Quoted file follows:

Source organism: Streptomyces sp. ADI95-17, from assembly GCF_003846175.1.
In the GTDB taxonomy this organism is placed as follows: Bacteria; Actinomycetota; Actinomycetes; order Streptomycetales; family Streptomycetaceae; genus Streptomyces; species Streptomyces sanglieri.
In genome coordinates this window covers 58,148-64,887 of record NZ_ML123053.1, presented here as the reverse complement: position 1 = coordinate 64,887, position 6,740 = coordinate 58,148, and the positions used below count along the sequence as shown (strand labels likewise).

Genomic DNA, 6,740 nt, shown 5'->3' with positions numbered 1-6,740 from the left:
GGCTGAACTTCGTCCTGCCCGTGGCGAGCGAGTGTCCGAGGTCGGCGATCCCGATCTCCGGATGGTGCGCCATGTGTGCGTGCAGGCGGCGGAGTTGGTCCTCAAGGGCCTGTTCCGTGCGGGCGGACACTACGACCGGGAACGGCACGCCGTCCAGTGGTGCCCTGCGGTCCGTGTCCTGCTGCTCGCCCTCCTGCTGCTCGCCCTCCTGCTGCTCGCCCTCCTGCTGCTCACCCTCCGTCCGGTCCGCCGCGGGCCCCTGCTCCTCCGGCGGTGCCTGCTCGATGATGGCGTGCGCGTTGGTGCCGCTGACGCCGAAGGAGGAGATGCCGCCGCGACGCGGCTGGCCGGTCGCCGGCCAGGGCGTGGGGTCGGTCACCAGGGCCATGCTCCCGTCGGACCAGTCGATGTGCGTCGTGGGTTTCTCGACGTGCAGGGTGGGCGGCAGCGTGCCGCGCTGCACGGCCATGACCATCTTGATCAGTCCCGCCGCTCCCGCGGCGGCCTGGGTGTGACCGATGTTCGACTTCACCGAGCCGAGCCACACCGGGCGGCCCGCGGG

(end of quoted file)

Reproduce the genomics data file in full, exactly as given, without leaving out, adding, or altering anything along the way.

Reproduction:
Source organism: Streptomyces sp. ADI95-17, from assembly GCF_003846175.1.
In the GTDB taxonomy this organism is placed as follows: Bacteria; Actinomycetota; Actinomycetes; order Streptomycetales; family Streptomycetaceae; genus Streptomyces; species Streptomyces sanglieri.
In genome coordinates this window covers 58,148-64,887 of record NZ_ML123053.1, presented here as the reverse complement: position 1 = coordinate 64,887, position 6,740 = coordinate 58,148, and the positions used below count along the sequence as shown (strand labels likewise).

Genomic DNA, 6,740 nt, shown 5'->3' with positions numbered 1-6,740 from the left:
GGCTGAACTTCGTCCTGCCCGTGGCGAGCGAGTGTCCGAGGTCGGCGATCCCGATCTCCGGATGGTGCGCCATGTGTGCGTGCAGGCGGCGGAGTTGGTCCTCAAGGGCCTGTTCCGTGCGGGCGGACACTACGACCGGGAACGGCACGCCGTCCAGTGGTGCCCTGCGGTCCGTGTCCTGCTGCTCGCCCTCCTGCTGCTCGCCCTCCTGCTGCTCGCCCTCCTGCTGCTCACCCTCCGTCCGGTCCGCCGCGGGCCCCTGCTCCTCCGGCGGTGCCTGCTCGATGATGGCGTGCGCGTTGGTGCCGCTGACGCCGAAGGAGGAGATGCCGCCGCGACGCGGCTGGCCGGTCGCCGGCCAGGGCGTGGGGTCGGTCACCAGGGCCATGCTCCCGTCGGACCAGTCGATGTGCGTCGTGGGTTTCTCGACGTGCAGGGTGGGCGGCAGCGTGCCGCGCTGCACGGCCATGACCATCTTGATCAGTCCCGCCGCTCCCGCGGCGGCCTGGGTGTGACCGATGTTCGACTTCACCGAGCCGAGCCACACCGGGCGGCCCGCGGG